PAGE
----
Uploaded by sunbabygrl on Jun 06, 1999
The novel Madame Bovary was written by Gustave Flaubert in 1856. Flaubert was born in 1821, in Rouen, France. His father, being a doctor, caused him to be very familiar with the horrible sights of the hospital, which he in turn uses in his writings. In this novel, Charles Bovary, an undereducated doctor of medicine has two wives in his life. The first, Madame Dubuc, died. Emma Rouault, his second wife, after many affairs commits suicide. The doom of Charles and Emma's marriage is described by an elaborate connection of symbolic relations. The relationships of the shutter's sealing bang, Emma's long dress that keeps her from happiness, the plaster priest that conveys the actions of the couple, the restless greyhound, and Emma burning her wedding bouquet are all images of eternal doom to the couple's marriage.
Charles Bovary first met Emma Rouault when he was on a medical call to fix her father's broken leg. Not long after his arrival Emma catches his interest. Her actions satisfy his hearts need for a young, fresh mind and body. The old widow that he is currently married to dies of chagrin. Charles is sadden by this but his mind stays on Emma. After frequent visits to her farm, even after her father's leg was healed, Charles gives a thought about if he would like to marry Emma but he is uncertain. Her father sees Charles' interest in his daughter and takes it upon himself to engage the two. He waits until Charles is departing and then confronts him about the engagement. As expected Charles accepts the marriage and the father runs to the house to receive Emma's acceptance. This was to be shown by the opening of a shutter door. "Suddenly he heard a sound from the house: the shutter had slammed against the wall; the catch was still quivering" (Flaubert 21). The sound that the shutter makes is the beginning of an end. The bang seals the never-ending doom of the couple's marriage (Turnell 101).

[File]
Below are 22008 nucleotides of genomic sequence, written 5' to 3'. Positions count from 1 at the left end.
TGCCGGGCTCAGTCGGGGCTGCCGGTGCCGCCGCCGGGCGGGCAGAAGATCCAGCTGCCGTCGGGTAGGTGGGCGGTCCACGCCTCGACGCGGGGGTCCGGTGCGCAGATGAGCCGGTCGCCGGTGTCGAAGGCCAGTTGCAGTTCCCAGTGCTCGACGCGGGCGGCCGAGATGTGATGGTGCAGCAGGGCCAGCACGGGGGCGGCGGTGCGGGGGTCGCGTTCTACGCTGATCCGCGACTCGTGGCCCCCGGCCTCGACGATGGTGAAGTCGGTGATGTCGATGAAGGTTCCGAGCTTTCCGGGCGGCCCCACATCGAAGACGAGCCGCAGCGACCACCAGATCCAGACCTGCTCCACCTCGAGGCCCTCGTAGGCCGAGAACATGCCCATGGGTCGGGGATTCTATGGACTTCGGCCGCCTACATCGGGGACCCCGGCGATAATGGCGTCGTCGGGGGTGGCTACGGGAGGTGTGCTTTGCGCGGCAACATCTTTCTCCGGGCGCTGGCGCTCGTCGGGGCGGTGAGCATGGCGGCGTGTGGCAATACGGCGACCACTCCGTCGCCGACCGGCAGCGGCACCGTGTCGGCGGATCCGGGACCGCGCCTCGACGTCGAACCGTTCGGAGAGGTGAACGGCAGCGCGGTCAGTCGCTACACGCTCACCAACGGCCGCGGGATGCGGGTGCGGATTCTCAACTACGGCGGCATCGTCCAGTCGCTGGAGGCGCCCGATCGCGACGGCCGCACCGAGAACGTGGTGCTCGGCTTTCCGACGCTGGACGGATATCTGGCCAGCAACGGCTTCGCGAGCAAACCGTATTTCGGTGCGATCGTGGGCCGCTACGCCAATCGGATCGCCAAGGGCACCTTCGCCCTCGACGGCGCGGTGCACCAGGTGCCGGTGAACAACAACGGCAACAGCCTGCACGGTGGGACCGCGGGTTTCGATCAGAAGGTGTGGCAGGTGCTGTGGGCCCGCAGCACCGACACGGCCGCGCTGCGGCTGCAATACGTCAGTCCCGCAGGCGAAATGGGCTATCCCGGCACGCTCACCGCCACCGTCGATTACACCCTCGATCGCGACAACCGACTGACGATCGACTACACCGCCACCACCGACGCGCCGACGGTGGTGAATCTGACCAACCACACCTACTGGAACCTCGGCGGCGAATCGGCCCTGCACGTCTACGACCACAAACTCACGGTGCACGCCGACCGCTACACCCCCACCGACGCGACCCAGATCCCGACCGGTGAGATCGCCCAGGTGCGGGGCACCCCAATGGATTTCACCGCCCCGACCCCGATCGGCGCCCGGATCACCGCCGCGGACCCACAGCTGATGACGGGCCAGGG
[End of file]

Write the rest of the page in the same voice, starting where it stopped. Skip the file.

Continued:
Emma's wedding is a special occasion. It is held in the far off pasture of their farm. After all the guests arrive the wedding procession proceeds to the pasture. As they walk "...she stopped to raise it [her dress], and daintily, with her gloved hands, to pick off the wild grasses and prickly thistles" (Flaubert 23). Her dress is symbolic of the obstacles to her happiness. She is...